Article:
“(The NFL) has monopolized the minds of the American public,” said longtime Tampa city councilman Charlie Miranda, a longtime opponent of subsidies for pro teams. “There's nothing wrong with being a millionaire or a billionaire. But you have to have some human interest in your heart for everybody that lives in those cities.”

Question 3: Why should taxpayers pay for any of the Super Bowl?
The NFL is expected to bring in $14 billion in revenue this year. The city of Tampa is expected to bring in $0.9 billion – and its employees tend to make a lot less than the NFL’s. So any contribution toward the NFL’s expenses irks some critics.

“The city doesn’t come first and it doesn’t come second,” Miranda said. “Greed comes first, and more greed comes second.”

However, Buckhorn suggested a seven-digit investment was well worth the returns if that’s what it takes to get a Super Bowl and the international exposure that comes with it.

“We all recognize sports is a business,” Buckhorn said. “To some degree, it’s in the business of municipal extortion.”

And because other cities are willing to provide free resources to the NFL, Tampa has to play the game too if it wants to host the Super Bowl.

“It’s very difficult to swim against the stream,” Miranda added.

Question 4: Does Tampa “need” another Super Bowl?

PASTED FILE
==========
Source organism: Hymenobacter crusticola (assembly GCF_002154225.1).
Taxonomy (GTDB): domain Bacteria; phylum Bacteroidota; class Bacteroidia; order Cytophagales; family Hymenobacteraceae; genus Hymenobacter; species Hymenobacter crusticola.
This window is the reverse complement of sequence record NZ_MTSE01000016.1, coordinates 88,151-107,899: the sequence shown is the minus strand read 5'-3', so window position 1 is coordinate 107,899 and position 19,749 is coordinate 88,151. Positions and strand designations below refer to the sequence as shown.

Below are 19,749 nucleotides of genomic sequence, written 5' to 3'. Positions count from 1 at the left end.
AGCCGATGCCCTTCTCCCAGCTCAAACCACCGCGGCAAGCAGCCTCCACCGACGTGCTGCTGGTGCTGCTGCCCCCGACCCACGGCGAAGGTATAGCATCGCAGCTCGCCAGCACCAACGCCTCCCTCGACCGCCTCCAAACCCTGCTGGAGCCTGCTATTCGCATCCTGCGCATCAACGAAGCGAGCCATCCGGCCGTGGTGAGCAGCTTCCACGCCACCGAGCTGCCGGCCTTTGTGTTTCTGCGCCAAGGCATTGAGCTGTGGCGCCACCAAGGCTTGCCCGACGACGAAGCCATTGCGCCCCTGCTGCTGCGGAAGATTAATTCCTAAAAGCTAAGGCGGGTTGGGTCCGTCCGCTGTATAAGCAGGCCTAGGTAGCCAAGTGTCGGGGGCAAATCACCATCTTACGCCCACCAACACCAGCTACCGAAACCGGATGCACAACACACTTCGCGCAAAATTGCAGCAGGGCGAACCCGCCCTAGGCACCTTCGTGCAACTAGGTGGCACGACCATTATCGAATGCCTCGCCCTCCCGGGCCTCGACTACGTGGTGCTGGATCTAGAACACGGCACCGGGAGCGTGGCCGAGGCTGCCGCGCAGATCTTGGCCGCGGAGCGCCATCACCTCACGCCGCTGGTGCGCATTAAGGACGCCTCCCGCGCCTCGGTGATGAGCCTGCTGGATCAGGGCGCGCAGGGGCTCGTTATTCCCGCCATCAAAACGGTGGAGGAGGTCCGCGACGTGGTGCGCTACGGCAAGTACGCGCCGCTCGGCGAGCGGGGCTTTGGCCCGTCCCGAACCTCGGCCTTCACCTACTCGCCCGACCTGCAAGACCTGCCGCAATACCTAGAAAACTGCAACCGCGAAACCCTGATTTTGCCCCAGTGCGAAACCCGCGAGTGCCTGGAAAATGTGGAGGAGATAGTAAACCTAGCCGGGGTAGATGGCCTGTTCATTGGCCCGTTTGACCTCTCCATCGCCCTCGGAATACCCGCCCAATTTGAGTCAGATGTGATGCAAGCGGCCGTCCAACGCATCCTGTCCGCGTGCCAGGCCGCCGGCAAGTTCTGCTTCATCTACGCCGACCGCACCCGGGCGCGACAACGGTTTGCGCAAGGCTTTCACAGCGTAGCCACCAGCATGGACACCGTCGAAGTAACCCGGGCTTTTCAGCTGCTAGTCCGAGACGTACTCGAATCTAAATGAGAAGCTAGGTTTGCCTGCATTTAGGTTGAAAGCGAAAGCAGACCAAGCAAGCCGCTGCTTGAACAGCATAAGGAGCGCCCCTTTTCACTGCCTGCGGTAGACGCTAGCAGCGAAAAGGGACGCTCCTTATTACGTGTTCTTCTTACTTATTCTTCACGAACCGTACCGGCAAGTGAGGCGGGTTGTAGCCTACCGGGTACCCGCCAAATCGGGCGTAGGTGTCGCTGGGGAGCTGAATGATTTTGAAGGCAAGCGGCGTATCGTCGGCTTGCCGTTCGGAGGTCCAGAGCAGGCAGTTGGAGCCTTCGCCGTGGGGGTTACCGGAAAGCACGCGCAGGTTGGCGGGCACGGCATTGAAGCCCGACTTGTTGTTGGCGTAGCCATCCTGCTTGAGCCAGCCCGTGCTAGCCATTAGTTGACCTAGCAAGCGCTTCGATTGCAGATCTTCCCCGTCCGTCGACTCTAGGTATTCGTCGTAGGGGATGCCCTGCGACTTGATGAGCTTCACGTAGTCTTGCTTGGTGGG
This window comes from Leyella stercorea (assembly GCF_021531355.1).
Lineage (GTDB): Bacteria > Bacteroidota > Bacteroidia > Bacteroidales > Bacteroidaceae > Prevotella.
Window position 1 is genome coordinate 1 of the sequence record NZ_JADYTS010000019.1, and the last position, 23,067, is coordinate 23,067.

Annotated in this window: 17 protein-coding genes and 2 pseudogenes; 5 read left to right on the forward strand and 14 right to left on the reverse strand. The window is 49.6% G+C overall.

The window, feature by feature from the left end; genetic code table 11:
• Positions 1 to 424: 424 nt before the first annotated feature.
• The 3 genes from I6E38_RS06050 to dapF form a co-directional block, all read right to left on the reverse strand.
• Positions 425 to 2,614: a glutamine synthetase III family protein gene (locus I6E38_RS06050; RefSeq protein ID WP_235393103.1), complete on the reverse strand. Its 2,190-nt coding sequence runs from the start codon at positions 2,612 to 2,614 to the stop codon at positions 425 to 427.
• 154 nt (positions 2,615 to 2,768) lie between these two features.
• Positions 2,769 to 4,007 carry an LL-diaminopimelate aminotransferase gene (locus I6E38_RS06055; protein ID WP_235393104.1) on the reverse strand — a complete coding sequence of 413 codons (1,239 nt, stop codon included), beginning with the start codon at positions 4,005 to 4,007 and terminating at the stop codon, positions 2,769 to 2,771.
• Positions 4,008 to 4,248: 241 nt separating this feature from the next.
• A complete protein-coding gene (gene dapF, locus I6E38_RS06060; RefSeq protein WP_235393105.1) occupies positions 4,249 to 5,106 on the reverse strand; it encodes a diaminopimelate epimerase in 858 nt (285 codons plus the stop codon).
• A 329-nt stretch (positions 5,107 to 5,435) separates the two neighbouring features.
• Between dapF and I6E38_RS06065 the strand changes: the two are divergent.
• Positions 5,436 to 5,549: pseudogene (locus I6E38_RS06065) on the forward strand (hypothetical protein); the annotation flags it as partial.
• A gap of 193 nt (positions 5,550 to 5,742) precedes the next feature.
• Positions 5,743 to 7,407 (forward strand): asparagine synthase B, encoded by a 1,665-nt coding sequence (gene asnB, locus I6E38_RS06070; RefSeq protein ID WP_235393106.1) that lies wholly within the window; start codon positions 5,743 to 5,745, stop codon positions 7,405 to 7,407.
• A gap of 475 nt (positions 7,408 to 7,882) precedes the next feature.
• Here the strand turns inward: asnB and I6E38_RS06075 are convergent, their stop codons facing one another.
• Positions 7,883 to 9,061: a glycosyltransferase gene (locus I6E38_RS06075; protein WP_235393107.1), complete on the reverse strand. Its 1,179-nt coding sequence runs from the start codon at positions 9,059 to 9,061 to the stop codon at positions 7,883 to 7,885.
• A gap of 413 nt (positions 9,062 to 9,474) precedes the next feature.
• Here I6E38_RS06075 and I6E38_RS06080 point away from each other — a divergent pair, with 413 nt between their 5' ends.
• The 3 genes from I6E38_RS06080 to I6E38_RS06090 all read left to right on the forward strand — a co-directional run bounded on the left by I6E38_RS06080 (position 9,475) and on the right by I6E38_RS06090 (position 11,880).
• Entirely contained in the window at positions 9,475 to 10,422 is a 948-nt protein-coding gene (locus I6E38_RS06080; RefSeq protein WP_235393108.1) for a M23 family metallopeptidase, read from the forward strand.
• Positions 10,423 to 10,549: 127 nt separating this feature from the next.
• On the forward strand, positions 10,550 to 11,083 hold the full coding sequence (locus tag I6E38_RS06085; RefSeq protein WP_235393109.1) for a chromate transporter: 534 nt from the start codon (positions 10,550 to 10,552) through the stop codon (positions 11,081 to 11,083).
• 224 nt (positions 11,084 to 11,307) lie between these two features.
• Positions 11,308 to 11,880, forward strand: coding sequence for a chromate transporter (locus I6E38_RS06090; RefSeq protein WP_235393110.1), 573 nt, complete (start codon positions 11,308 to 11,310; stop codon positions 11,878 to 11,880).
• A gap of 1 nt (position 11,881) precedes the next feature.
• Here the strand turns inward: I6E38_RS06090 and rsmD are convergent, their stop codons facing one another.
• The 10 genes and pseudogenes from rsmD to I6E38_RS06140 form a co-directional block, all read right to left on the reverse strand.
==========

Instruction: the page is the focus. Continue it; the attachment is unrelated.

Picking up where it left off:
Four previous Super Bowls, the 2012 Republican National Convention, and the 2017 College Football Playoff championship game were all billed as events to “put Tampa on the map.”

Isn't the Big Guava on most maps by now?

“People know where Tampa is; they didn’t know us before,” Buckhorn said. “That exposure we get (from a Super Bowl) even though there’s a cost associated with it and we recognize that - is invaluable.”

"You've got so many different corporate influences that come into a community for (a Super Bowl),” Higgins added. “To us, it's really unlimited potential of what the residual value can be for an event like this."

Buckhorn also says it’s hard to put a value on the civic pride that comes with hosting a Super Bowl.

Question 5: What is the real return on investment (ROI) from hosting the game?
The NFL and its partners have claimed Super Bowls are worth hundreds of millions of dollars to a community. But those inflated figures are frequently – and easily – disproven.

RELATED: 10Investigates breaks down inflated economic impact reports

Some economists studying receipts after a Super Bowl concluded the actual economic impact of the event – because of disruptions to the typical economy – may be closer to zero.

“Move the decimal one place to the left,” Holy Cross economist Victor Matheson told 10Investigates for a previous story about team- and league-sponsored economic impact reports.

But Higgins, Buckhorn and other proponents of sports tourism say the true impact is somewhere in between the two extremes.

“I see restaurants that are staffing up, catering that are filled,” Buckhorn said. “But most importantly, I see that international exposure we get from TV...and you can’t replace that.”

"It's not just about the economic impact of it,” Higgins added, “the social impact of the College Football Playoff national championship was phenomenal as well. (It brought) $1 million to our local schools in Hillsborough, Pinellas, and Pasco...that's a phenomenal return on investment."

Higgins also pointed to nearly 38,000 mentions of Tampa in news programs and more than 100 million social media impressions for the city from the championship game as well.